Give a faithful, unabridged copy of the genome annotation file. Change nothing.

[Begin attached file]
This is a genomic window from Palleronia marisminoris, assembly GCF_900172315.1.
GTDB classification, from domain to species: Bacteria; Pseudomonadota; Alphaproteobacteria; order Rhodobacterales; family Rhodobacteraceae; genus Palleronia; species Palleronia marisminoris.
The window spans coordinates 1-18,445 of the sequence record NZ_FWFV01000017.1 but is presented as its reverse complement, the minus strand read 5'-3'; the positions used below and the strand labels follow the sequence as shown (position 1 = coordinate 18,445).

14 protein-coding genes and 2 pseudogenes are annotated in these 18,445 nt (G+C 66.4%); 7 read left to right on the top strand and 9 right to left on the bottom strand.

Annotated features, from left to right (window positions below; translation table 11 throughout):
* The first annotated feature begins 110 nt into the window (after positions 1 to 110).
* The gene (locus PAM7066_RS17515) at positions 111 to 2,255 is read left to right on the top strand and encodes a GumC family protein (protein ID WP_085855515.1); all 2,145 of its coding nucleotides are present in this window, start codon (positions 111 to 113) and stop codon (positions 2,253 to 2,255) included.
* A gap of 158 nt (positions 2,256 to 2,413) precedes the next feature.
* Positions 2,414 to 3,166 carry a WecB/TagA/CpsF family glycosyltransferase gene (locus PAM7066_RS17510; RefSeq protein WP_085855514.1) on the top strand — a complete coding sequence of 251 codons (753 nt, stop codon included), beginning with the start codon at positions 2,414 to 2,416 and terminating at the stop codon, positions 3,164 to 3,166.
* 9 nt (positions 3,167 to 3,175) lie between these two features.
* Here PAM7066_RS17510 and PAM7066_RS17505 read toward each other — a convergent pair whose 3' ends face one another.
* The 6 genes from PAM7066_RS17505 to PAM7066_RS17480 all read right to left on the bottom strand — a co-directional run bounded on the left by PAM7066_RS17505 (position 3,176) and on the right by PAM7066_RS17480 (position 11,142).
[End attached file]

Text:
This is a genomic window from Palleronia marisminoris, assembly GCF_900172315.1.
GTDB classification, from domain to species: Bacteria; Pseudomonadota; Alphaproteobacteria; order Rhodobacterales; family Rhodobacteraceae; genus Palleronia; species Palleronia marisminoris.
The window spans coordinates 1-18,445 of the sequence record NZ_FWFV01000017.1 but is presented as its reverse complement, the minus strand read 5'-3'; the positions used below and the strand labels follow the sequence as shown (position 1 = coordinate 18,445).

14 protein-coding genes and 2 pseudogenes are annotated in these 18,445 nt (G+C 66.4%); 7 read left to right on the top strand and 9 right to left on the bottom strand.

Annotated features, from left to right (window positions below; translation table 11 throughout):
* The first annotated feature begins 110 nt into the window (after positions 1 to 110).
* The gene (locus PAM7066_RS17515) at positions 111 to 2,255 is read left to right on the top strand and encodes a GumC family protein (protein ID WP_085855515.1); all 2,145 of its coding nucleotides are present in this window, start codon (positions 111 to 113) and stop codon (positions 2,253 to 2,255) included.
* A gap of 158 nt (positions 2,256 to 2,413) precedes the next feature.
* Positions 2,414 to 3,166 carry a WecB/TagA/CpsF family glycosyltransferase gene (locus PAM7066_RS17510; RefSeq protein WP_085855514.1) on the top strand — a complete coding sequence of 251 codons (753 nt, stop codon included), beginning with the start codon at positions 2,414 to 2,416 and terminating at the stop codon, positions 3,164 to 3,166.
* 9 nt (positions 3,167 to 3,175) lie between these two features.
* Here PAM7066_RS17510 and PAM7066_RS17505 read toward each other — a convergent pair whose 3' ends face one another.
* The 6 genes from PAM7066_RS17505 to PAM7066_RS17480 all read right to left on the bottom strand — a co-directional run bounded on the left by PAM7066_RS17505 (position 3,176) and on the right by PAM7066_RS17480 (position 11,142).